Intensive conventional chemotherapy can lead to a precocious overshoot of cytogenetically normal blood stem cells (BSC) in chronic myeloid leukemia and acute lymphoblastic leukemia

A. M. Carella, N. Pollicardo, M. R. Raffo, M. Podesta', P. Carlier, M. Valbonesi, G. Lercari, V. Vitale, A. Gallamini

Research output: Contribution to journalArticlepeer-review

Abstract

Forty patients with Ph-positive blastic phase (BP) (28 patients) or chronic phase (CP)-CML (3 patients) and relapsed adult acute lymphoblastic leukemia (ALL) (9 patients) with cytogenetical traslocations [t(8;14):2 patients; t(4;8):2 patients; t(4;11):3 patients; t(9;22):2 patients], received an intensive conventional chemotherapy. During early recovery from marrow aplasia, when WBC reached 0.3-1.5 × 10 ̂ 9/L, peripheral blood stem cells (BSC) were collected by 4-8 leukapheresis consecutively. BSC collected from the 2/3 patients with CP-CML resulted Ph-negative and PCR negative. In 8 out of 26 BP-CML patients, BSC resulted Ph-negative and in two cases PCR negative. Of the nine ALL patients, 6 patients lost the cytogenetic traslocations, one patient died during aplasia, two patients did not have cytogenetic modifications and died in few weeks of leukemia and one patient out of six responding patients relapsed before transplant. After complete recovery, 15 patients (BP-CML:8 patients; CP-CML:2 patients; ALL: 5 patients) were subsequently given high-dose therapy (VP-16 ± Cy+TBI in single dose) followed by reinfusion of "normal" BSC. Both the patients in CP-CML and 5/5 patients with ALL maintain clinical and cytogenetic remission; all the patients transplanted in BP-CML relapsed 5-18 months post-transplant. It is concluded that intensive conventional chemotherapy employed in CML and ALL can lead to a precocious overshoot of cytogenetically normal BSC. Autologous bone marrow transplantation (ABMT) has become an accepted new methodology in the management of hematological neoplasias, and, more recently, also in solid tumors. One alternative to ABMT is the use of hematopoietic stem cells collected from peripheral blood. Peripheral blood stem cell transplantation (BSCT) is a viable alternative to ABMT and offers various advantages over ABMT that consists of more rapid hematological recovery after high-dose therapy, collection without general anesthesia, the chance of performing BSCT in pa-tients with residual marrow disease and/or fibrosis (1), and last, but not less important, the chance of taking Ph-negative stem cell in patients with Ph-positive chronic myeloid Leukemia (CML) (2). The purpose of this study was to update our experience with this technique on patients with CML and to give informations on patients with ALL with karyotypic traslocations.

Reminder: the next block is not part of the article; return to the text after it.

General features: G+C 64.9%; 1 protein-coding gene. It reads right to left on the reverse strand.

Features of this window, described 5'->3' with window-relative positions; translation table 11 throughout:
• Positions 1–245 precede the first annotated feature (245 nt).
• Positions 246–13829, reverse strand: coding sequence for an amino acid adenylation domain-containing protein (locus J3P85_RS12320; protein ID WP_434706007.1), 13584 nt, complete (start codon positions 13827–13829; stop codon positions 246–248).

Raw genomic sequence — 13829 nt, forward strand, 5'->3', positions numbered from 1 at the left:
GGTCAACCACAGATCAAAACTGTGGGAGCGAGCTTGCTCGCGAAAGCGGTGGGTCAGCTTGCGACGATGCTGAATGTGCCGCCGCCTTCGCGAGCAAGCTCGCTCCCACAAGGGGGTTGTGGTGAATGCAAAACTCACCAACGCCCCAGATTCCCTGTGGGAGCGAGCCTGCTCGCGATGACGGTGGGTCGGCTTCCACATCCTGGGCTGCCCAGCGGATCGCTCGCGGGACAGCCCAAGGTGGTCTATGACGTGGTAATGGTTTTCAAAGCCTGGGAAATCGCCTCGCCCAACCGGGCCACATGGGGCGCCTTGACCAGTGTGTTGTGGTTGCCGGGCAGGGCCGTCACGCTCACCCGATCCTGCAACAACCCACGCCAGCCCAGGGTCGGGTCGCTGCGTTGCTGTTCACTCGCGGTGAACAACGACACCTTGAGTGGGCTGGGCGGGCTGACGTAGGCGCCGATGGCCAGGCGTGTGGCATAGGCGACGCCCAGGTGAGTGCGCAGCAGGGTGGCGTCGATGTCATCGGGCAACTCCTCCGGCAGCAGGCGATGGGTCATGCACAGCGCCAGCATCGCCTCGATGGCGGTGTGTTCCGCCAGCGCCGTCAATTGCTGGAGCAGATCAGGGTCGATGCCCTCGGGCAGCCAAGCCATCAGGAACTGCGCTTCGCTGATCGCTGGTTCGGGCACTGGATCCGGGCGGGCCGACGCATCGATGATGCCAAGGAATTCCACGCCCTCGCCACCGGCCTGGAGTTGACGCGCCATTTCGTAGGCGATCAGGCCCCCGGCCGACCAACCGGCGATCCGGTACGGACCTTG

Original languageEnglish
Pages (from-to)120-122
Number of pages3
JournalLeukemia
Volume6
Issue numberSUPPL. 4
Publication statusPublished - 1992

ASJC Scopus subject areas

  • Hematology
  • Cancer Research

Fingerprint

Dive into the research topics of 'Intensive conventional chemotherapy can lead to a precocious overshoot of cytogenetically normal blood stem cells (BSC) in chronic myeloid leukemia and acute lymphoblastic leukemia'. Together they form a unique fingerprint.

Cite this